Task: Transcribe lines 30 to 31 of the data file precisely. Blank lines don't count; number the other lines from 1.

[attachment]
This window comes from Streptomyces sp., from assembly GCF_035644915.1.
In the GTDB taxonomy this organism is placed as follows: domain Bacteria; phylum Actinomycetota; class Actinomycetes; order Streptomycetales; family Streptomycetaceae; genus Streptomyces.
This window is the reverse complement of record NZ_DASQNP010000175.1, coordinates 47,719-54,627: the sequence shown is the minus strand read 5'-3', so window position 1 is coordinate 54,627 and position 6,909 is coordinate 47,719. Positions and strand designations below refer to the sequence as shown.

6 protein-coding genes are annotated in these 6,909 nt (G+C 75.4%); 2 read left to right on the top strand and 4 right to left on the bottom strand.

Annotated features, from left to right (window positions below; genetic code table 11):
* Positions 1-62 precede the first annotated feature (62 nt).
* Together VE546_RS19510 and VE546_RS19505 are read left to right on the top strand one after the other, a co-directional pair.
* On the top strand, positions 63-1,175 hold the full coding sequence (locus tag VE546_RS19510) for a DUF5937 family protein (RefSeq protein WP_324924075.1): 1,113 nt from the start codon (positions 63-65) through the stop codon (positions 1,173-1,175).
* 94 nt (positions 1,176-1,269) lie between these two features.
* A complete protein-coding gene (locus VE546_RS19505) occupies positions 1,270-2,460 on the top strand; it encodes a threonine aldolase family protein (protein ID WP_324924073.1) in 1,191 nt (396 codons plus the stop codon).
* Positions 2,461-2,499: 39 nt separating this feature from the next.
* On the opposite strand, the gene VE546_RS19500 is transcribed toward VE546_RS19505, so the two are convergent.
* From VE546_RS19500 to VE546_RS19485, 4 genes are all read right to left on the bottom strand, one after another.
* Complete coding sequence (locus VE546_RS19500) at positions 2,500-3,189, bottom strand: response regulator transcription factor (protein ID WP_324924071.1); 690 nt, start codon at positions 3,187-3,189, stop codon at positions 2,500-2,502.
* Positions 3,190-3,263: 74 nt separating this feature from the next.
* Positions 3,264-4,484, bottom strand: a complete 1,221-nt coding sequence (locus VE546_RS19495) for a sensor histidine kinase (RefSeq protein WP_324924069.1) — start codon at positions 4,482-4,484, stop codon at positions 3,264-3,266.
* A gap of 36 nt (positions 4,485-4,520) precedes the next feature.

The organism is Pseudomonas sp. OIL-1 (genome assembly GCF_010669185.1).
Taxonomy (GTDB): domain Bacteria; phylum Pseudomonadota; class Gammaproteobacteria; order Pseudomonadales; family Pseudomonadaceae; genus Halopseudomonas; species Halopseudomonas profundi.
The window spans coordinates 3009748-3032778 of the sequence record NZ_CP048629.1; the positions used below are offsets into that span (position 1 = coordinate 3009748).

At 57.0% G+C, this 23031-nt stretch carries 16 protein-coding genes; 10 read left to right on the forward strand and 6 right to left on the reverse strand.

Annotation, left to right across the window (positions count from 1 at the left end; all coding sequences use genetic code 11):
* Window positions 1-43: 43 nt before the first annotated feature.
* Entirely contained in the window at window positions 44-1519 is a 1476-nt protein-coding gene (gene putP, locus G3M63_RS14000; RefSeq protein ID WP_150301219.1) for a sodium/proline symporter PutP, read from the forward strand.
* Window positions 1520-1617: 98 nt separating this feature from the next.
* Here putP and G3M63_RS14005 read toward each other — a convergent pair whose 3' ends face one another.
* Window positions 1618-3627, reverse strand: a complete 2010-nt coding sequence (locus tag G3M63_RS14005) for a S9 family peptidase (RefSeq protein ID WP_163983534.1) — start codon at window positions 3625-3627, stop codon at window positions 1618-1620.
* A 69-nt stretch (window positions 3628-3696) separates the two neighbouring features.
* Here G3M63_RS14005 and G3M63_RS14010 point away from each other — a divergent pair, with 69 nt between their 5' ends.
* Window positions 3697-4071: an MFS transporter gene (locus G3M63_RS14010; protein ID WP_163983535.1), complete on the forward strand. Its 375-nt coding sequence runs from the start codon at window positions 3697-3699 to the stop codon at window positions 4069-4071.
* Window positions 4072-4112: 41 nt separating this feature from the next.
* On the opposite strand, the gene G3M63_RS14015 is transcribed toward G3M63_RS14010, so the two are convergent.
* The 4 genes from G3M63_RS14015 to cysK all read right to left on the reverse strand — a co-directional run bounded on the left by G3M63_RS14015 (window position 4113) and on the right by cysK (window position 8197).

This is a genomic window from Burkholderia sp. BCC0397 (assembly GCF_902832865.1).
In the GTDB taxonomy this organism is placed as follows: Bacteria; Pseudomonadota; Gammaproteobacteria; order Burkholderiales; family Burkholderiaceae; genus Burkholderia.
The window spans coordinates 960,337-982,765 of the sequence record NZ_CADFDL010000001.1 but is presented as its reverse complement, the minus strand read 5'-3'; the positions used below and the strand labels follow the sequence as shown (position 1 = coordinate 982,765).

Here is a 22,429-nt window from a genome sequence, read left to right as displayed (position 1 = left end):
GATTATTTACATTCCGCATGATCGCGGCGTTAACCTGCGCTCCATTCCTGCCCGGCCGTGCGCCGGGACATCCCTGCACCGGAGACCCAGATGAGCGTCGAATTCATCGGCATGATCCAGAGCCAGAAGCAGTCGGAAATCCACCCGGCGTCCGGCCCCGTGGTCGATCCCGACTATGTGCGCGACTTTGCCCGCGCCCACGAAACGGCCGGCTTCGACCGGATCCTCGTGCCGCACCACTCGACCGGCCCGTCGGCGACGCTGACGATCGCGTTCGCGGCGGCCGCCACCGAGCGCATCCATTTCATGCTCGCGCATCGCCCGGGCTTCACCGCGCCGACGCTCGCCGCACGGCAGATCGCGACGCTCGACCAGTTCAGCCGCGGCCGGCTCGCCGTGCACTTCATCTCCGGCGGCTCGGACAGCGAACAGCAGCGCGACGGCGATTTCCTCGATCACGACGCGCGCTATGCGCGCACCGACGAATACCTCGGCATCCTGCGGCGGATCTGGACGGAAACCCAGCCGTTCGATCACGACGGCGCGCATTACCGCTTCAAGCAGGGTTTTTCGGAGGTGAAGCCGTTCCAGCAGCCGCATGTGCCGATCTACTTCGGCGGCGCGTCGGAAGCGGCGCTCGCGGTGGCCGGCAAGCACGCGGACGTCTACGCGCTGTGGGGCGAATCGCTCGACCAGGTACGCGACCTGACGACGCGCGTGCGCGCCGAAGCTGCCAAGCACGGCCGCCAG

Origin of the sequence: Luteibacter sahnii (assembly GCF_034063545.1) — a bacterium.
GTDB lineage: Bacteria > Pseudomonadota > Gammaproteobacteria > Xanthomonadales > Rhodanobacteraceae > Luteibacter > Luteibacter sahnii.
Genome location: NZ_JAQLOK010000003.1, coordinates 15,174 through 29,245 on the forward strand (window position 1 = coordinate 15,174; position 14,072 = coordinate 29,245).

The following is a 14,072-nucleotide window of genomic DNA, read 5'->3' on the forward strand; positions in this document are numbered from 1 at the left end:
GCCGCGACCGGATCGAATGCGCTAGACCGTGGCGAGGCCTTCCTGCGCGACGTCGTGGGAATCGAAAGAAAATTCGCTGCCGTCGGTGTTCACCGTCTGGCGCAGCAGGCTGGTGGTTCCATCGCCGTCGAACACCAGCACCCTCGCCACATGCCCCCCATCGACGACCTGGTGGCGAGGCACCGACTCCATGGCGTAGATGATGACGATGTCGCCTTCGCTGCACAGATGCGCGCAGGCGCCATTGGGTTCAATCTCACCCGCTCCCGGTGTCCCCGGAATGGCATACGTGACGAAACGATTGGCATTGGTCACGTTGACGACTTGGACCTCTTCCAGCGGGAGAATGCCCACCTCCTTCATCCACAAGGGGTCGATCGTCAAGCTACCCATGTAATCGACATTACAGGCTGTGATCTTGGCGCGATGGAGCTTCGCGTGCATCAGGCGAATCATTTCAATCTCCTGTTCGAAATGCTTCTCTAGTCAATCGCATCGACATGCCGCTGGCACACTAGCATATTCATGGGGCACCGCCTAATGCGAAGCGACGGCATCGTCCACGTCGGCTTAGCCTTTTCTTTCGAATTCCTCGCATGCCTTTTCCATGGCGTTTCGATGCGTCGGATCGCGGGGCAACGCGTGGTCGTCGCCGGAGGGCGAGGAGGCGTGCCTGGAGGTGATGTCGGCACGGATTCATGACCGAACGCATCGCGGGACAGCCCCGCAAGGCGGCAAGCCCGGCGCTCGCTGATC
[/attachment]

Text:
* Window positions 3697-4071: an MFS transporter gene (locus G3M63_RS14010; protein ID WP_163983535.1), complete on the forward strand. Its 375-nt coding sequence runs from the start codon at window positions 3697-3699 to the stop codon at window positions 4069-4071.
* Window positions 4072-4112: 41 nt separating this feature from the next.